2019-06-11T16:01:49Z (GMT) by Han Nguyen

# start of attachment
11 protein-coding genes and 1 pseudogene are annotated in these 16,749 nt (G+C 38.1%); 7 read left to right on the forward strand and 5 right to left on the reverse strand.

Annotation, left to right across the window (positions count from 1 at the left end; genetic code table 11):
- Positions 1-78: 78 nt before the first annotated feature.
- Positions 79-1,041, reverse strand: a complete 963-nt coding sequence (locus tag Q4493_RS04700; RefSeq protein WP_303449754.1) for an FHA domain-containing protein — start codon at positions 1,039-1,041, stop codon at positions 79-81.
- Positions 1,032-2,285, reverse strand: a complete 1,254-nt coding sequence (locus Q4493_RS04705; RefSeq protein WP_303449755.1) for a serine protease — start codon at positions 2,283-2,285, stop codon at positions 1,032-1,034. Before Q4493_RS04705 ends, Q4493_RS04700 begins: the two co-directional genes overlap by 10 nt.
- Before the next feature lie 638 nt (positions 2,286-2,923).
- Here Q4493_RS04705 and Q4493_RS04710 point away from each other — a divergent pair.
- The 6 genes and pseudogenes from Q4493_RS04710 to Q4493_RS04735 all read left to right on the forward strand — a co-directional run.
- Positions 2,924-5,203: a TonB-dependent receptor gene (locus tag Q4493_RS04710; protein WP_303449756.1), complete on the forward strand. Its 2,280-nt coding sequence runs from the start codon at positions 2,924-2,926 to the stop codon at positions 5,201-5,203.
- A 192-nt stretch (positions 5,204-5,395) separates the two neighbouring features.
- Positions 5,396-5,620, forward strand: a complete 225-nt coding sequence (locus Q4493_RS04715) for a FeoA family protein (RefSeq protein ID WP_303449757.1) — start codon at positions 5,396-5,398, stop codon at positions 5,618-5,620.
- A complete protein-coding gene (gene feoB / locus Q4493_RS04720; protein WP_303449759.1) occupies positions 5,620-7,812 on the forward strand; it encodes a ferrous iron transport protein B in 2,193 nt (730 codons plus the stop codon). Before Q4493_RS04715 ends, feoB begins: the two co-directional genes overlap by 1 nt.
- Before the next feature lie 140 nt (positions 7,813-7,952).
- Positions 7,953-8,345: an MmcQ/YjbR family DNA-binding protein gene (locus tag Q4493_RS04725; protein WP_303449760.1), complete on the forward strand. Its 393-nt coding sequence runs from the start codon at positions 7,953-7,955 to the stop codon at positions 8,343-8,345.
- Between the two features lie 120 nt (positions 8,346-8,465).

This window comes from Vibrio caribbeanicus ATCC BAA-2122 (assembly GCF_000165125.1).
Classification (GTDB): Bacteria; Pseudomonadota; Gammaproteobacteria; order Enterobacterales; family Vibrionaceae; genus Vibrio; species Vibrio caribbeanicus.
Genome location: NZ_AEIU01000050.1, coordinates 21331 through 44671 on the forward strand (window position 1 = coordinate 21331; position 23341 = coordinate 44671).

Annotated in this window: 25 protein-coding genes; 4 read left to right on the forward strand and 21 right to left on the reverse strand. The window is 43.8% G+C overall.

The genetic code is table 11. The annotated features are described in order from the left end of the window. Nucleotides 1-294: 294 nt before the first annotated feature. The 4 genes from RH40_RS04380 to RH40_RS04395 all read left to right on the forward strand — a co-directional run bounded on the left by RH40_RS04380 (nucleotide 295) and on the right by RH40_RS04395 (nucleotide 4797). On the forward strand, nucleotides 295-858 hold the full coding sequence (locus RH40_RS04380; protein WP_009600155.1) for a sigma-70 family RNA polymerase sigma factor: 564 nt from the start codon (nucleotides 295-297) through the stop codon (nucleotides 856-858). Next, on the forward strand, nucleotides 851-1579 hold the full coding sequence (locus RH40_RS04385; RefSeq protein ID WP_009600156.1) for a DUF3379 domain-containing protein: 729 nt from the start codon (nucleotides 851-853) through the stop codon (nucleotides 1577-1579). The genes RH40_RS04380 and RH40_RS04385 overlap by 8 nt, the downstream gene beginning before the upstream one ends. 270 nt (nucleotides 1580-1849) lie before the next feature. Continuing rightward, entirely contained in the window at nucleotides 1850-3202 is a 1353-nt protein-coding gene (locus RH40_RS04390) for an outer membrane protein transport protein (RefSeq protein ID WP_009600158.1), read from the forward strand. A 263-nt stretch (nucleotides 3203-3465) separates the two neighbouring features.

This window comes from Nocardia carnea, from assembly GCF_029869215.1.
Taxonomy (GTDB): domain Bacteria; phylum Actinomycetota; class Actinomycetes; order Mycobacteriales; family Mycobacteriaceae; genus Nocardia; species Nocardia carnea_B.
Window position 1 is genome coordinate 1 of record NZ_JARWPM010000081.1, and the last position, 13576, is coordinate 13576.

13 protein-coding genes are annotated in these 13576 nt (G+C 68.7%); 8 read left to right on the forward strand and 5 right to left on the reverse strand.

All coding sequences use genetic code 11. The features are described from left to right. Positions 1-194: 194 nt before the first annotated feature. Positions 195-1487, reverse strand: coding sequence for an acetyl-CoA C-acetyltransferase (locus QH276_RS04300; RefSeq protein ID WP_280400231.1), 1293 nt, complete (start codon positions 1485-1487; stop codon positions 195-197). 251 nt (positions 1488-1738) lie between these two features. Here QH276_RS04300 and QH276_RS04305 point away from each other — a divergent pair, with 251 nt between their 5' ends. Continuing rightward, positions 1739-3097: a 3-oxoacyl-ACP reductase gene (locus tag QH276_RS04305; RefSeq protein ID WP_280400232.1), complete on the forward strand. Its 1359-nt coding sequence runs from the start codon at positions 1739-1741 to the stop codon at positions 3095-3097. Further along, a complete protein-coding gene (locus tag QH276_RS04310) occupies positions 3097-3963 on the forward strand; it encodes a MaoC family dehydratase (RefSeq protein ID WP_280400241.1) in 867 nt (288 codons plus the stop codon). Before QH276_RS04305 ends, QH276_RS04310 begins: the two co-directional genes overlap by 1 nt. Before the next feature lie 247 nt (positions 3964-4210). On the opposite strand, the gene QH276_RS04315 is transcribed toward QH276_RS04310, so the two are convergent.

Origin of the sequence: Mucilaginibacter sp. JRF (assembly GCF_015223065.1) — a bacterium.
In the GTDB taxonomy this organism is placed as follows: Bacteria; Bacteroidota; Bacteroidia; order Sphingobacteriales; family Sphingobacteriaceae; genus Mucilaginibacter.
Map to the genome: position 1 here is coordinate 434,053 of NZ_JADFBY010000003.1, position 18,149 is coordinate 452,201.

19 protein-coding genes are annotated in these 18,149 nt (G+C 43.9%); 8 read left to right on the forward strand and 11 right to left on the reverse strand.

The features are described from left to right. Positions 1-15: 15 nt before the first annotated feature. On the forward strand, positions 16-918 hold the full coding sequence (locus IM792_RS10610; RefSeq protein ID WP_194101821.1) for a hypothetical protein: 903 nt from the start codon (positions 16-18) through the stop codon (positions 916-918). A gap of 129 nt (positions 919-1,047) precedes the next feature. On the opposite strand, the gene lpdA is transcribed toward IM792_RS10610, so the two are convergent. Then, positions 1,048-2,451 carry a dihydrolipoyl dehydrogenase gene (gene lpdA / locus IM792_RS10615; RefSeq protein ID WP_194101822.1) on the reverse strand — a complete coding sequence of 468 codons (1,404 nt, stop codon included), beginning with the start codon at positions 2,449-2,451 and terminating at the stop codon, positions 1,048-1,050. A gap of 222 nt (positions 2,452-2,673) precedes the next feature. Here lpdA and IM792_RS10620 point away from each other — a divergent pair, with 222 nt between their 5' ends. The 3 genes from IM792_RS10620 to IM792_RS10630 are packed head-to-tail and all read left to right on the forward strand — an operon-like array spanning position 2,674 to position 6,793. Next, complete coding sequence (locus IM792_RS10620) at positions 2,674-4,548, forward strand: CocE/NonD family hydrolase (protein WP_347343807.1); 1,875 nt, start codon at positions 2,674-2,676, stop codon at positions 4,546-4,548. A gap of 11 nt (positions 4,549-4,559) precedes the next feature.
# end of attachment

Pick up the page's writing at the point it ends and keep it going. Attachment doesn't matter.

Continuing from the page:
The extracellular matrix (ECM) governs many cellular processes through biochemical and mechanical cues. Particularly, the effect ECM mechanical properties on cells fate has been well established over the years. Many hydrogel systems have been used to mimic the dynamic stiffening processes occurring in ECM. However, changes in ECM stiffness does not fully recapitulate the mechanics of native ECM, as viscoelasticity is also a major factor contributing to ECM dynamic property. This thesis describes the design and characterization of an enzyme-crosslinked hydrogel system that is not only capable of being stiffened on demand, but also can be tuned to obtain viscoelasticity. The first objective of this thesis was to utilize horseradish peroxidase (HRP) to crosslink thiol-norbornene hydrogel and use mushroom tyrosinase (MT) to create secondary DOPA-dimer crosslinks that stiffened the hydrogel. The cytocompatibility of HRP-mediated thiol-norbornene gelation and the effect of stiffening on cell fate was evaluated. The second objective of this thesis represented the first step towards developing a hydrogel system whose viscoelasticity could be dynamically tuned. Thiol-norbornene hydrogel was designed to yield dynamically adaptable boronic ester bonds via partial enzymatic reaction. Thiol-norborne hydrogel was made to contain hydroxyl phenol as well as boronic acid residues within its network. MT, in this case was used to oxidize the hydroxy phenol moieties into DOPA, which then complexed with boronic acid, created dynamic bonds, introducing viscoelasticity to an initial elastic hydrogel.